Transportation has long been an area of interest for economists, geographers, logisticians, marketers, sociologists and other students of economic and social development. Indeed, from very early on in the development of this country (as well as others for that matter), transportation has facilitated the movement necessary for some geographical points to flourish as production centers and distribution centers. In addition to sustaining individual consumers who now make their livelihood in those locations, the transportation lifeline connects approximately 20% of the Nation's consumers who live in locations that are depicted as rural. While the urbanization of America has been inexorably proceeding from 5% in 1790 to 25% just after the Civil War to 64% following WWII to 75% in 1990, the information "revolution" is providing the impetus to alter this trend. The question that arises is, can the transportation system meet the needs of these changing times?
Over the decades there have been few who have argued that the U.S. transportation system is not the best in the world. While it is still true that the U.S. system is without equal on an overall basis, there are fears that the quality and quantity of transportation to and from this country's rural areas is on a general decline. Rural transportation, as true with other aspects of rural life, must be considered part of a broad policy base. Numerous policy measures have been proposed to alleviate the pressures on our urban areas; measures involving jobs creation, energy availability, etc. Although certain measures have been suggested to improve our rural transportation system as well, it appears nonetheless that our transport alternatives may be reducing the attractiveness of those towns and villages situated substantial distances from cities. On the one hand, while obtaining goods may be more expensive in outlying areas, this is clearly an economic trade-off made by those living there. On the other hand however, public transportation alternatives to and from small towns are becoming more scarce almost regardless of one's ability to pay
The purpose of this study is to investigate the impact that airline deregulation has had on small communities in the U.S. in the 20 years that the industry has had economic freedom. While the passage of the Airline Deregulation Act of 1978 (PL 95-204) on October 24, 1978 may be best remembered for the removal of pricing, entry and exit restrictions as they applied to the major domestic trunklines (now major carriers) such as American, Delta and United, the same statute created a need for commuter airline service (now referred to as regional airlines). The question addressed here is how well the small communities are being served twenty years after the fact. Inasmuch as "the national transportation policy statement, a preamble to the Airline Deregulation Act of 1978, specifically calls for a comprehensive and convenient system of continuous scheduled airline service for small communities and isolated areas," (Davis and Dillard 1982) one would expect service in 1998 to be rather like that of 1978.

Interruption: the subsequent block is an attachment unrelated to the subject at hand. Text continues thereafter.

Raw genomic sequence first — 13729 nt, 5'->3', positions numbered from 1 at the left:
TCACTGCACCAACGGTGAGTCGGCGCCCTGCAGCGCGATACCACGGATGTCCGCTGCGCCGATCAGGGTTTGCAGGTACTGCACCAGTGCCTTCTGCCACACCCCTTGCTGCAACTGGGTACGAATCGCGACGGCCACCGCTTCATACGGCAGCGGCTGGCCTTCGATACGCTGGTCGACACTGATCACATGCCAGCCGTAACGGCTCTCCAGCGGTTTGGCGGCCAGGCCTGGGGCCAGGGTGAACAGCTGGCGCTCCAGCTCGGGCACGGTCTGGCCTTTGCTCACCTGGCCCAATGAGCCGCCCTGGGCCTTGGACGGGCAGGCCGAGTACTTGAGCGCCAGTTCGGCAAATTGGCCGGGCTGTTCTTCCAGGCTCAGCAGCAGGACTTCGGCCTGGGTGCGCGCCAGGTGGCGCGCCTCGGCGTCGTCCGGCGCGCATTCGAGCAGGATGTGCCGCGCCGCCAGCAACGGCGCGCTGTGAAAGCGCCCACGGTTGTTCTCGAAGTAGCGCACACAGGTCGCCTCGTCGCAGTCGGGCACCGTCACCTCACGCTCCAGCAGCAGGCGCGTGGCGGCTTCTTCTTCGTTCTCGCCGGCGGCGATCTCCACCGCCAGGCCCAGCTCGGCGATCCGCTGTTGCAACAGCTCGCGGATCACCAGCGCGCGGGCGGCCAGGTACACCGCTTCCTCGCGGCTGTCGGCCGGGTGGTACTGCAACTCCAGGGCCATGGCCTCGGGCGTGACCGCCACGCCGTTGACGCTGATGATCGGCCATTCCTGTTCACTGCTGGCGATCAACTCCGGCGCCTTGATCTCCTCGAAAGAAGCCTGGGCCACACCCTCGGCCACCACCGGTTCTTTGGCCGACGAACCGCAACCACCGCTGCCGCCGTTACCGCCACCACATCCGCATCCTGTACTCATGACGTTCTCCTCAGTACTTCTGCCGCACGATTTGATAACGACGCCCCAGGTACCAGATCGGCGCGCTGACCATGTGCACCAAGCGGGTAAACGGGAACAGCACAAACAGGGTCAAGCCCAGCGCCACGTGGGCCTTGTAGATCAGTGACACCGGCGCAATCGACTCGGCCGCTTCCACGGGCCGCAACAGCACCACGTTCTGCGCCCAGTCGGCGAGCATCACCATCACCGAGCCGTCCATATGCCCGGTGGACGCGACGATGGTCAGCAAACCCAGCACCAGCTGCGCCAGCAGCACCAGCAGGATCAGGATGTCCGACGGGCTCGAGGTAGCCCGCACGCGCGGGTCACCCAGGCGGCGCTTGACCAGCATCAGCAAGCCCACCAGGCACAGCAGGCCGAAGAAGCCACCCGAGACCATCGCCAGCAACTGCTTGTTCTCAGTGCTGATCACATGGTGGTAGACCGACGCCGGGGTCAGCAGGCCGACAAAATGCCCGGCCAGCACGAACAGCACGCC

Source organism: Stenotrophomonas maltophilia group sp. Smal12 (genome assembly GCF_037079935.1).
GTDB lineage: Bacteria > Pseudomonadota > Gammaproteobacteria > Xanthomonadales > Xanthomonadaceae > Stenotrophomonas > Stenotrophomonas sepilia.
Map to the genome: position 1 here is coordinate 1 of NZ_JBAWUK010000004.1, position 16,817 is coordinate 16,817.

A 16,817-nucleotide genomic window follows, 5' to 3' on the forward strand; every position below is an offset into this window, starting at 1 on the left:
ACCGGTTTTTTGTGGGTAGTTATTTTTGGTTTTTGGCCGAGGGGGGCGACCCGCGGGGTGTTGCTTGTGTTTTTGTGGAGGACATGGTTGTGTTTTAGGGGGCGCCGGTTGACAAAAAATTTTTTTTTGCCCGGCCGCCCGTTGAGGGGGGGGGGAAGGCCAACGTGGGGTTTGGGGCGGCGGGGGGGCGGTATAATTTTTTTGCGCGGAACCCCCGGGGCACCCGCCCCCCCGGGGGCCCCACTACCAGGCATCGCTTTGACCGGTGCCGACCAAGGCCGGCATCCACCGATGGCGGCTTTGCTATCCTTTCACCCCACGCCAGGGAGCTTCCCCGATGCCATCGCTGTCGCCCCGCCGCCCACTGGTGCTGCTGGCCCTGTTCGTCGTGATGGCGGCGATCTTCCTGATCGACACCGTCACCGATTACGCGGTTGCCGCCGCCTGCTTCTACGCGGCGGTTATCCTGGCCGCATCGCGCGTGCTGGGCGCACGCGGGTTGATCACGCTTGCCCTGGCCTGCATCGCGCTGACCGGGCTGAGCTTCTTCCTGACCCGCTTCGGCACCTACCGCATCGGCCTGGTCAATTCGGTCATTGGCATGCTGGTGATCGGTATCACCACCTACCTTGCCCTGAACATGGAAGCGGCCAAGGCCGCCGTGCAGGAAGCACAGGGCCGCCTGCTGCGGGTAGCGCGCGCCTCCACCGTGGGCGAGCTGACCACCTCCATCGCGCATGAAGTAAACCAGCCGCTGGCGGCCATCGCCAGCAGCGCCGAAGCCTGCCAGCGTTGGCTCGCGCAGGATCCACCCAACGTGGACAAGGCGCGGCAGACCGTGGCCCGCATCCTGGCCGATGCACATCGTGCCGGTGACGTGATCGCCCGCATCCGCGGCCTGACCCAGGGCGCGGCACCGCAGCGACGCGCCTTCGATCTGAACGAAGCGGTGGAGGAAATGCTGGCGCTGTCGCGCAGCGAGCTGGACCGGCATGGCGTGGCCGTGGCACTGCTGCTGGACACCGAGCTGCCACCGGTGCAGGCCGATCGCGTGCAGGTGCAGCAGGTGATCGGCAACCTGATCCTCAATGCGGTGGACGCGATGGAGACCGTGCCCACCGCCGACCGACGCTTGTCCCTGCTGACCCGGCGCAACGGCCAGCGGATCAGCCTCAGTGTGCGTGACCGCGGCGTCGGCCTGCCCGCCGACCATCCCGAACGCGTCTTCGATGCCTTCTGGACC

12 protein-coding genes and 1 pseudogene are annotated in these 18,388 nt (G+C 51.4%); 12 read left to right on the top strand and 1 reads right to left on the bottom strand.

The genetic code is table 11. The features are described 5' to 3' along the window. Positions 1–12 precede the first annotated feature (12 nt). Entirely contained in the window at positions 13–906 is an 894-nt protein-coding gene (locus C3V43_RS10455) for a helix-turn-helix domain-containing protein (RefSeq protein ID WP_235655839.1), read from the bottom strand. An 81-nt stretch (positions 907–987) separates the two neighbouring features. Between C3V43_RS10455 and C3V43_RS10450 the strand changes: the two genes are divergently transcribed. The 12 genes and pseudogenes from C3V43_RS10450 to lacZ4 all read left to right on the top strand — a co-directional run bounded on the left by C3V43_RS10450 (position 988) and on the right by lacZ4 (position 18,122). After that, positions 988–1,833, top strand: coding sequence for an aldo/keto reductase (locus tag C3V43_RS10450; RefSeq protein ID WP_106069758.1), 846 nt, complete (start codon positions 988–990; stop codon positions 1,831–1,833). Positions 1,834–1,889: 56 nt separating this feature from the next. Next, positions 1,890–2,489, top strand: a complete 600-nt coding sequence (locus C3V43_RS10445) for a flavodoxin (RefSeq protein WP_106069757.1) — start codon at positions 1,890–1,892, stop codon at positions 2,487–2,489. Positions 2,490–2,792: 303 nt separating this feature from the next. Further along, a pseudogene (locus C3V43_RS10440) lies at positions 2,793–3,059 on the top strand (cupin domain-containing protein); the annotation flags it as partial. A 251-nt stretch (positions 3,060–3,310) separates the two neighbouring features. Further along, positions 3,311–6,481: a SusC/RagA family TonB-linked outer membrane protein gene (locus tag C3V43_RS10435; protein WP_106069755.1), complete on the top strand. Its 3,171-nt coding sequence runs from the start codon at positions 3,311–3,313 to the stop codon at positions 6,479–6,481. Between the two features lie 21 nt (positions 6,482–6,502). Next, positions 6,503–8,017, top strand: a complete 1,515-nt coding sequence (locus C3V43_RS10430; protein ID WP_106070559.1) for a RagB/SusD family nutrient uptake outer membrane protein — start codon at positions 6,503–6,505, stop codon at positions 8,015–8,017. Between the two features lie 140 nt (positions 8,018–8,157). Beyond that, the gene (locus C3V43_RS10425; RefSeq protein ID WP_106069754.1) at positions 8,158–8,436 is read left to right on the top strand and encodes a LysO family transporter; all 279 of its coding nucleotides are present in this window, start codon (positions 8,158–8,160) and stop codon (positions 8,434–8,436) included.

Many scholars consider the transportation and rural community equation to be of crisis proportion. Reich (1987, p.38) envisions this country becoming a bicoastal economy and "if rural America is to be revived, rural transportation will have to become more accessible and efficient." The difficulties associated with rural life and transportation upheavals are well documented (Kihl 1988, Schwab 1987). In a most descriptive fashion, Shultz (1987) envisions (as an outgrowth of deregulation) "an increasing number of small communities undoubtedly will shrivel like corn in a drought."
Airline deregulation as it has involved small communities has attracted the attention of many researchers. Several have focused on the federal subsidy aspect that Congress built into the 1978 deregulation legislation which was supposed to allow communities a decade (but still continues) to prepare for the possible impact of deregulation (Cunningham and Eckard 1987, Vellenga and Vellenga 1986, Addus 1985 and 1984, J.R. Meyer 1981). Others have suggested that state and local governments play a prominent role in providing air service to small communities (Williamson, Cunningham and Singer 1982). While interest concerning deregulation and its impact on small communities has lagged behind that focusing upon the implications regarding major cities and major carriers, some works have been put forth (Jones and Cocke 1985, Stephenson and Beier 1981).
PUBLIC TRANSPORTATION DEMISE
A transportation system is generally inclusive of several modes: rail, motor (auto, truck, and bus), air, water, and pipeline. Insofar as passenger travel is concerned, there are fewer options and the number of those options is becoming smaller. Only the private automobile continues as a viable option for many individuals who live in small outlying communities. Notwithstanding the ubiquitous automobile, in some instances weather makes this a difficult option. Moreover, for certain individuals, their age, medical condition and/or the total cost of operating an auto preclude this option.
From the standpoint of movement to and from small communities, rail service has become in the last few decades nearly nonexistent, while water transportation has hardly ever been an option for most communities. Bus service, while often viewed as the backbone for rural common carrier service, is rapidly being …